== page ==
Have you heard the term sour mulch before? Washington state plant pathologist Dr. Ribeiro has often warned about how to spot it – and avoid it. But a mulch that “kills at a distance”? A northeast mulch producer submitted his product to Woods End lab with the caveat -“I’m not sure you can figure out what’s wrong”.
A quick Solvita compost test showed a powerful bright yellow indicative of extremely high volatile acid levels. Our lab ran a scan for organic acids and found 37,000 ppm of formic acid (among others) – an unusually high level of a single organic acid, and at that, one of the most plant-toxic forms. Formic acid generation is partly linked to splitting of pyruvic acid in wood during decay. But such high levels are unusual and may be associated with an additional factor: huge piles that undergo high heating and partial pyrolysis in the absence of air. That’s a virtual “factory” for acetic and formic acids.
Wood pyrolysis chemistry is complex and has not been fully elucidated. Research on wood subjected artificially to partial pyrolysis with heating shows formation of methanol, acetic acid and formic acid. “It’s not as unusual at it sounds”, says Brinton who points out that OSU’s emeritus professor Harry Hoitink frequently warned wood chip and bark producers to avoid huge piles that cause partial pyrolysis.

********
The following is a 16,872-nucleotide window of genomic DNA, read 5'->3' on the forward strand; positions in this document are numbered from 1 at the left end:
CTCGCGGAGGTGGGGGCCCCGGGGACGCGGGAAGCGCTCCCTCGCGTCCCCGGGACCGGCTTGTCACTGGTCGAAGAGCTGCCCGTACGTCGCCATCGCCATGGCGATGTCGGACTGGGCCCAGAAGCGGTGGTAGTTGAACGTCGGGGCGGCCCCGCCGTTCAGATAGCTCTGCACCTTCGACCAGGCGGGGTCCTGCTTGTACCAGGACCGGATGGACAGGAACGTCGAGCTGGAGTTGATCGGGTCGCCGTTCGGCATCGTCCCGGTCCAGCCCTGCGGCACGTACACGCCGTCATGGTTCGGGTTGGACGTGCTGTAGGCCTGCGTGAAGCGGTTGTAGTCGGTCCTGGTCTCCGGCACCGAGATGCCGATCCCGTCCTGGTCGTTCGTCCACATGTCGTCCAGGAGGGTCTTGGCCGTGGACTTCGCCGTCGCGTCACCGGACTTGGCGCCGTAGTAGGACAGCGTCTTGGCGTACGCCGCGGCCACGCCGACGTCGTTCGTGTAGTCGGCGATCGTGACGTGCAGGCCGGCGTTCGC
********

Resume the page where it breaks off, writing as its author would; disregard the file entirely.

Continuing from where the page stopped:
Our tests of the northeast mulch so far appear to confirm this. It is the 2nd mulch sample recently that showed toxicity with extreme foliar damage from vapors coming off the mulch. The mulch was so toxic that 1:100 dilutions into soil still showed some inhibited plant growth. The cure? – further treat the mulch so that the organic acids naturally biodegrade. The Problem with the cure? With a pH driven down to 2.2, there’s virtually no biology at all. A slow stepwise process of mediating pH with lime and allowing ample access of air, may remove the toxic natural agent – “we just don’t know how long it will take”. Dr Ribeiro has recommended blending manures into sour mulches to improve biological activity.